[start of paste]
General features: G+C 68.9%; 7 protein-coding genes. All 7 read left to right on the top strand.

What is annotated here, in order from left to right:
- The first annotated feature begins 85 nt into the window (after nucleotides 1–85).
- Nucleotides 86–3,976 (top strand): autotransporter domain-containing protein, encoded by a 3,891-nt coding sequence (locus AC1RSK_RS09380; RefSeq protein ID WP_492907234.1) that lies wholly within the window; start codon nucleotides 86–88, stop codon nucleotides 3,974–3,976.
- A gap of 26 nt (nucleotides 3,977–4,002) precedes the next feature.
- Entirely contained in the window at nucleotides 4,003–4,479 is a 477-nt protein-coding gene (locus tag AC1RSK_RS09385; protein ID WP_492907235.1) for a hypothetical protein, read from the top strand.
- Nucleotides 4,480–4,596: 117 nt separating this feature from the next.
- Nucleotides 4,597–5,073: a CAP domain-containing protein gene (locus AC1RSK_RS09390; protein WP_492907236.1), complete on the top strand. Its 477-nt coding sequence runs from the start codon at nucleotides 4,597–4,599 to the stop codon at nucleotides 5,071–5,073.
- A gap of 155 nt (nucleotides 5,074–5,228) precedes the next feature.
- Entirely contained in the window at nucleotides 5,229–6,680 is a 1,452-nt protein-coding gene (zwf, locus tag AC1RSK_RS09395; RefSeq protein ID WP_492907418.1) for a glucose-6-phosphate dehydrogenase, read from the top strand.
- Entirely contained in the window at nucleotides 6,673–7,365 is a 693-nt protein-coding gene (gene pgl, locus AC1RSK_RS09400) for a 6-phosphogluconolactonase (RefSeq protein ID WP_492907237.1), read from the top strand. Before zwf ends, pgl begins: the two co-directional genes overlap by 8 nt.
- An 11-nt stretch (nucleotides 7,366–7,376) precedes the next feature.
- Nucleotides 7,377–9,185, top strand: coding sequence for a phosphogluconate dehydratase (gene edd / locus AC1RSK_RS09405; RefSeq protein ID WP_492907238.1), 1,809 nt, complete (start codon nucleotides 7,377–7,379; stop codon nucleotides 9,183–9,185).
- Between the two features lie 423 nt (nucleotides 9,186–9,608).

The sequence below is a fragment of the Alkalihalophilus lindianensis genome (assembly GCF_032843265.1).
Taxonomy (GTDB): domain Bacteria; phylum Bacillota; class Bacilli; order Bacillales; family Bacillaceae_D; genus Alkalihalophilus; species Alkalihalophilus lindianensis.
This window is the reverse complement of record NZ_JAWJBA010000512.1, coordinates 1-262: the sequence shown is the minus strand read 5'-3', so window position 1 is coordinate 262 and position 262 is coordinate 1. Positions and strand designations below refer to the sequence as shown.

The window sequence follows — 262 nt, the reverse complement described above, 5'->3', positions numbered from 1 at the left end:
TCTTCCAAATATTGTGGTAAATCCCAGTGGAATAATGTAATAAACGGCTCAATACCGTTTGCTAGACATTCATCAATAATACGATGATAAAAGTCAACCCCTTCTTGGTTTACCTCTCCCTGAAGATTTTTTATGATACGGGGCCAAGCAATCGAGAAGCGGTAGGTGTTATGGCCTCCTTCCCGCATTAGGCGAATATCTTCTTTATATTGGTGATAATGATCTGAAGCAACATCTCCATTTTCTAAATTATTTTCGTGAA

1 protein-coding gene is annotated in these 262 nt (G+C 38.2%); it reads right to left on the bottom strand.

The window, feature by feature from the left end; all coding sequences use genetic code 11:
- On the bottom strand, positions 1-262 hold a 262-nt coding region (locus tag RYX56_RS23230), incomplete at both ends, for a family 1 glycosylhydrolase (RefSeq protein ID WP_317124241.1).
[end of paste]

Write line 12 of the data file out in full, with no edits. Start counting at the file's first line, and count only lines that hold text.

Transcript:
- An 11-nt stretch (nucleotides 7,366–7,376) precedes the next feature.